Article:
Gardiner Public Library has served the community since 1881. And now it’s the Randolph, Litchfield, Pittston, West Gardiner and Farmingdale public library as well.

Looking for a magazine? There’s everything from Consumer Reports to Sports Illustrated. Can’t afford a subscription to the Boston Globe, the Wall Street Journal or the Kennebec Journal? You can find them all at the library.

A request for a book or movie is like dropping a stone in a pool of water. If Gardiner doesn’t have it the request ripples throughout the state. If the book or movie still hasn’t been found, the request moves throughout New England. If it still can’t be found, the hunt continues to the rest of the country. Your card is a passport to public, college and university libraries in the state and beyond.

Your book can come in regular type or, if you’re visually impaired, large print. Or you can listen to an audio version. You can check out movies and TV series. You can use a computer. Living on a fixed or low income? This institution means you don’t have to live in isolation.

The public library has always worked with the school district to help meet students’ needs. Because of budget cuts, School Administrative District 11 now has one librarian for seven schools. Ed techs are filling in.

To help fill the gap, the Gardiner Library established a satellite facility at the Boys and Girls Club. It was there to give kids the resources they needed to do homework and projects or to simply sit and read a book. This program, however, was removed in a round of budget cuts. To help bridge the gap, the library began a new program. On Thursdays, kids were bused to the library. Imagine, the library was the “cool place” to be. But without a children’s librarian, there is the probability that when school starts in September this program also may be cut.

The library has always served everyone in these communities: young, old and in-between, it hasn’t mattered. Until now. In a budget-saving move, the Gardiner City Council has voted to not hire a children’s librarian until November. This position is not new. The children’s librarian retired in June, and the position needs to be filled.

The library is so shorthanded that our librarians were given “panic buttons” in case of medical or other emergencies. Last year, a librarian in the Lewiston was savagely attacked. We want our librarians to be safe.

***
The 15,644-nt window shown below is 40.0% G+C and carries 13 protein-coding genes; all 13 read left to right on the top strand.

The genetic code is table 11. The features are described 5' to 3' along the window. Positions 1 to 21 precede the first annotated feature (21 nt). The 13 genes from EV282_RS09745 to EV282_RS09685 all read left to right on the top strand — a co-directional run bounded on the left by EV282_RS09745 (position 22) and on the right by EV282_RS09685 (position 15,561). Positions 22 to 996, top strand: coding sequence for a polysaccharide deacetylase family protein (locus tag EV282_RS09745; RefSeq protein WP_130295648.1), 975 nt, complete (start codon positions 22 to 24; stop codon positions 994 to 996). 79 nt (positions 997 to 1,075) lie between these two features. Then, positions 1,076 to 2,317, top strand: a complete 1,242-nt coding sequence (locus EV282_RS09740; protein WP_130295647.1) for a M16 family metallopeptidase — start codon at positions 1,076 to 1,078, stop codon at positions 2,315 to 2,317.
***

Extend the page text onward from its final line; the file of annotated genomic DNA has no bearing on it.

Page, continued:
Without a children’s librarian, the children’s room may be forced to close a couple of days a week. Other unplanned closures may occur when employees take vacation days or are out sick. We’ve already had one unplanned closure. We recently we had to close the children’s room because we didn’t have staff to keep it open.

In a budgetary move, we cut $3,000 from this year’s new book fund. We’ll fundraise to make up the amount we’ve lost.

So what kind of money are we talking about? One city councilor said they didn’t want to pay for a “$50,000” per year salary. That’s misleading. The position requires a college degree, and the starting salary is less than $30,000 a year. The benefits that go with the position are standard for all city employees. It is possible to work for the library for 35 years and have an annual salary of $33,000. Not filling this position until November will save the average Gardiner property owner $1.23 per month. That’s it. $1.23 per month for six months.

Every city department has worked very hard to meet the needs of the community with less and less. But with continued cuts, there finally comes a point when those services may not be available.

Gardiner has high property taxes, and no one wants them to increase. The state is paying less and less of its mandated revenue sharing — throwing the financial burden onto property owners. Don’t like your property taxes? Call your representatives in Augusta and demand they follow their own laws.

It’s easy to find budgetary solutions on a spreadsheet. It’s more difficult when you understand what impact those figures have on programs. At 6 tonight, the Gardiner City Council will vote whether to keep the position vacant or allow a librarian to be hired. People who care about the library, and the many services it provides, should let the council know how they feel.

Helen Stevens, of Gardiner, is chairwoman of the Gardiner Library Board of Trustees.


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